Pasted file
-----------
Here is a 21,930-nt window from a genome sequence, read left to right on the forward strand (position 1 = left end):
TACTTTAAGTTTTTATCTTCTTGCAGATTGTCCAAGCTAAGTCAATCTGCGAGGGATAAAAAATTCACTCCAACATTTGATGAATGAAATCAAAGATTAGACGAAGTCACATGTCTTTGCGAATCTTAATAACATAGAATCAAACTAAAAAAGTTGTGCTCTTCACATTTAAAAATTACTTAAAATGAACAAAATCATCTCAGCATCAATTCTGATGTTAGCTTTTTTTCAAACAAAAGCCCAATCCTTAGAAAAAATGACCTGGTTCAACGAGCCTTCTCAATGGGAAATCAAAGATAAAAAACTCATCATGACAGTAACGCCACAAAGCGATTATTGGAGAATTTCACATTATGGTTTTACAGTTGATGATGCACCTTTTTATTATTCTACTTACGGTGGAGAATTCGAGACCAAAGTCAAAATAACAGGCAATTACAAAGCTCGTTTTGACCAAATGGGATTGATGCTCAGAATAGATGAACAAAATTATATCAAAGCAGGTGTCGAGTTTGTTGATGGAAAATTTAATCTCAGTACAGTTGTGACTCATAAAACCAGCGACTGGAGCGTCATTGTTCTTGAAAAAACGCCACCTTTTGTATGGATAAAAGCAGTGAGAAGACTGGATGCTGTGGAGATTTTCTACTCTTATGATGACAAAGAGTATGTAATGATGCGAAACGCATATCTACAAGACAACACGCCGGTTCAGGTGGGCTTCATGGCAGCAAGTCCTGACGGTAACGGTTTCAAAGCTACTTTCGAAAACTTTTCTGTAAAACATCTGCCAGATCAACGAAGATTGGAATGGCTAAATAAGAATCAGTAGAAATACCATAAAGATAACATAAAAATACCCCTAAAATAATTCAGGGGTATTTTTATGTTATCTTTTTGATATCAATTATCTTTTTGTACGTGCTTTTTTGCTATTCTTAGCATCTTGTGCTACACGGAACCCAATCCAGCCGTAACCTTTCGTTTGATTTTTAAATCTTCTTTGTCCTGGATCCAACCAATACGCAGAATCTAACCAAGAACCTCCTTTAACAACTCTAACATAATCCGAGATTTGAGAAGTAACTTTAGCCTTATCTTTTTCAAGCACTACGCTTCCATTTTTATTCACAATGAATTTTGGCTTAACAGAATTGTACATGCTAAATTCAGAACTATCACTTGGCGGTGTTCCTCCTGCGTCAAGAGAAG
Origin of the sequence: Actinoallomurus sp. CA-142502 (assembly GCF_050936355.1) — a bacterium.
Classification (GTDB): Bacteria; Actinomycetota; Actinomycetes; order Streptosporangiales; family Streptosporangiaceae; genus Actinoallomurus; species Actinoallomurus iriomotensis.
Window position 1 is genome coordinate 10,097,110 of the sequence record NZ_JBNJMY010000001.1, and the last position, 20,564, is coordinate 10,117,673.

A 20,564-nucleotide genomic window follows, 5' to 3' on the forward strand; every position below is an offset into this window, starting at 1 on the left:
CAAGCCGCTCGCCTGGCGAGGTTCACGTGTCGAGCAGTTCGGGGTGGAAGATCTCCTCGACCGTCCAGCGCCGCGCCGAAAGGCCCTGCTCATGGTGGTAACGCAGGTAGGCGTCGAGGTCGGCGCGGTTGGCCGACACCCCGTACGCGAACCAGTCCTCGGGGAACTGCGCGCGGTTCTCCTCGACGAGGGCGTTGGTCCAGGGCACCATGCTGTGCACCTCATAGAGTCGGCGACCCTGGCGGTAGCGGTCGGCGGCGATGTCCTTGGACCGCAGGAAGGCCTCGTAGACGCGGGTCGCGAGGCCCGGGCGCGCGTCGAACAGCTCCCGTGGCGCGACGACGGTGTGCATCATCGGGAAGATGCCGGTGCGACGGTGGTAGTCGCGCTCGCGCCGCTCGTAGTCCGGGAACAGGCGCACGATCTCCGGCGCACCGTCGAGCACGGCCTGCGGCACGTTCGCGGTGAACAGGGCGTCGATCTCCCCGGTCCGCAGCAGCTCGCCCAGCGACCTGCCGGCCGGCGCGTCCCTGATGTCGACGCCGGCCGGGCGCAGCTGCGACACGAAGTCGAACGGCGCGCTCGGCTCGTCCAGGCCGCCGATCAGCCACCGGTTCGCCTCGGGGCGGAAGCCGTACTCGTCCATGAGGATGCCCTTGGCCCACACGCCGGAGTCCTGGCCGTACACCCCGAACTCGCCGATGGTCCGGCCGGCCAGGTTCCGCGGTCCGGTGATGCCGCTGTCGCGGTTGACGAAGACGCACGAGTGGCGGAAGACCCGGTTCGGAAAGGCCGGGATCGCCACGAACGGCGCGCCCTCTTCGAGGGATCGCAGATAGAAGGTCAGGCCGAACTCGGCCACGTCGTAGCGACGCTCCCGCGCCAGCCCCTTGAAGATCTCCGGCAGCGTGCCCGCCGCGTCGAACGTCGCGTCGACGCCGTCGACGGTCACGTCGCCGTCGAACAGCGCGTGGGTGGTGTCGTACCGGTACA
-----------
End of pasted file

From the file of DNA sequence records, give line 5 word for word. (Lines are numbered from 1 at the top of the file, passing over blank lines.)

Window position 1 is genome coordinate 10,097,110 of the sequence record NZ_JBNJMY010000001.1, and the last position, 20,564, is coordinate 10,117,673.